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Are animal nutrients better assimilated than plant nutrients?

Answered on August 19, 2014
Created July 26, 2012 at 11:49 PM

In general, are vitamins and minerals from animal sources better assimilated by our body? It seems amongst animals, humans have a relatively small gut, more suited to digest animal foods than high plant foods. As an example, is vitamin A from animal sources more easily assimilated than the vitamin A from plant sources?

Would it be wiser to eat things like liver, shellfish, etc. for vitamins and minerals than from plant sources? Except vitamin K I suppose, which isn't found in largue quantities in animal sources.

C836b2644e7319bb957fbb794a97708e

on July 27, 2012
at 06:16 AM

You are a brilliant brilliant man. I dig how you worded this- Hope you dont mind if I use it (with credit).

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2 Answers

5
32f5749fa6cf7adbeb0b0b031ba82b46

(41747)

on July 27, 2012
at 12:51 AM

When you start putting plants against animals, what you discover is that they are complimentary to our nutrient needs. Gaps in animals are filled in by plants, and vice versa. B vitamins are generally rich in animal products, though vitamins C and E are more abundant in plants. You can get enough of the handful of vitamins and minerals well-studied just doing animals, but I don't think that's particularly desirable. You'd be missing out on the tens of thousands of phytochemicals that may also have beneficial health effects.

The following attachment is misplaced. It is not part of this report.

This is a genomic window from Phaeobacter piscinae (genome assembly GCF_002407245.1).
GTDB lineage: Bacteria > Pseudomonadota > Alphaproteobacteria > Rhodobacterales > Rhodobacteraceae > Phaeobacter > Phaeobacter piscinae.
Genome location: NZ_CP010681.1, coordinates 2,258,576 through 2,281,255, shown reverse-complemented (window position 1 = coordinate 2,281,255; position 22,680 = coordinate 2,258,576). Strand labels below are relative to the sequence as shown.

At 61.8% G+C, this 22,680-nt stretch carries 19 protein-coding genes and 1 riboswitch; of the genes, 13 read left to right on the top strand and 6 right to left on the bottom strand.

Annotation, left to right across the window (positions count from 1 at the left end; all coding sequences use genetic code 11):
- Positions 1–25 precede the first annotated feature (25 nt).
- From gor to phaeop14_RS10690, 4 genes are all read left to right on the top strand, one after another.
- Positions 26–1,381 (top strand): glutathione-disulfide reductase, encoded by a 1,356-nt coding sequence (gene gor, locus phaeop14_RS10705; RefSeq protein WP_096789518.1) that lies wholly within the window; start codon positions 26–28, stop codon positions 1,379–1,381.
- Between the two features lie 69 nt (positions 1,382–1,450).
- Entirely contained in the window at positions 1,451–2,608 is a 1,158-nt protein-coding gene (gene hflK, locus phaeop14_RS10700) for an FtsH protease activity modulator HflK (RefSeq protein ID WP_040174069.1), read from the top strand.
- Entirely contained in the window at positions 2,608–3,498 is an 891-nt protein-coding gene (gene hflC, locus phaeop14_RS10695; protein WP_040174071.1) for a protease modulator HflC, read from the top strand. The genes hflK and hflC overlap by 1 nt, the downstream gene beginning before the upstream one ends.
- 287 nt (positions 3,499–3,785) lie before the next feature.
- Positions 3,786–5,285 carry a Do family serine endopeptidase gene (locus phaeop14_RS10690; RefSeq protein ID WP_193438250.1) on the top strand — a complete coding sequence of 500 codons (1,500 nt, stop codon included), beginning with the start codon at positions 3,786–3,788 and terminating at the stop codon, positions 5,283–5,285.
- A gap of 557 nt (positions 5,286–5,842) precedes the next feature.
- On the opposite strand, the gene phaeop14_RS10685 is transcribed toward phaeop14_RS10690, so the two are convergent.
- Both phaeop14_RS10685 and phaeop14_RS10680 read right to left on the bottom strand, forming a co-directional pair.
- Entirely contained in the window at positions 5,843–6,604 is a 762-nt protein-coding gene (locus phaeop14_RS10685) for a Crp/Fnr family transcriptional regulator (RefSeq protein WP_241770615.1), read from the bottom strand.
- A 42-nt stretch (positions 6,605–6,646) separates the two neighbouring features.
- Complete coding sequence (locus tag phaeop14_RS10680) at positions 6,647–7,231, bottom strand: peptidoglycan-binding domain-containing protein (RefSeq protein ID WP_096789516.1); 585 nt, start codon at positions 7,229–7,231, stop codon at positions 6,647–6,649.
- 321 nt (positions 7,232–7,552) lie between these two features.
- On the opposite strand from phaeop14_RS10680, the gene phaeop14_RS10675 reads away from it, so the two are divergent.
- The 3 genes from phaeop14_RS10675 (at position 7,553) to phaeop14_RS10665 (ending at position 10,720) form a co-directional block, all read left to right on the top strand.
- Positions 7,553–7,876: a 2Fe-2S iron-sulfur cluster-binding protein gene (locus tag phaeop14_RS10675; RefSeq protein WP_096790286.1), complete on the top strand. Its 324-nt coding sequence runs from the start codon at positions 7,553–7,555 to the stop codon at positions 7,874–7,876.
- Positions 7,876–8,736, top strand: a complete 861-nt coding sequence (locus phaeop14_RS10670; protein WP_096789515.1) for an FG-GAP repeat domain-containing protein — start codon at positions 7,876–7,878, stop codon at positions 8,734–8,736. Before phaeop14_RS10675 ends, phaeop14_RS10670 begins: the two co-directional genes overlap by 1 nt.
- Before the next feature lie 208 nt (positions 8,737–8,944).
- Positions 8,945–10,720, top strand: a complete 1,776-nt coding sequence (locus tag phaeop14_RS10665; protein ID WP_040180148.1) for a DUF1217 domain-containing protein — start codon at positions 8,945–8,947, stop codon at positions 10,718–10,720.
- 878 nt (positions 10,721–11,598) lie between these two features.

C836b2644e7319bb957fbb794a97708e

on July 27, 2012
at 06:16 AM

You are a brilliant brilliant man. I dig how you worded this- Hope you dont mind if I use it (with credit).

2
A2c38be4c54c91a15071f82f14cac0b3

(12682)

on July 27, 2012
at 01:16 AM

I think there is no yes or no answer to this question. I'll use calcium as an example:

Some green vegetables are a decent source of calcium. They don't have as much as milk, but they have some. Spinach has calcium, but its absorption is pretty crappy. This is likely due to the oxalic acid (something animal products don't have very much of). But broccoli, kale, and bok choy don't have very much oxalic acid and their calcium absorption is just as good as the calcium from milk. Beyond oxalic acid, insoluble fibers (found only in plants and not animals) like cellulose and whole grain fibers decrease calcium absorption. But let's not ignore that soluble fibers (also found in plants and not animals) seem to increase calcium absorption. It's clearly a complicated issue.

When you're dealing with same mineral or vitamin (and not something like beta carotene vs. retinol) from plants or animals, it's hard to say which one is better assimilated. You really have to be specific about both the nutrient and which animal and plant you're comparing.

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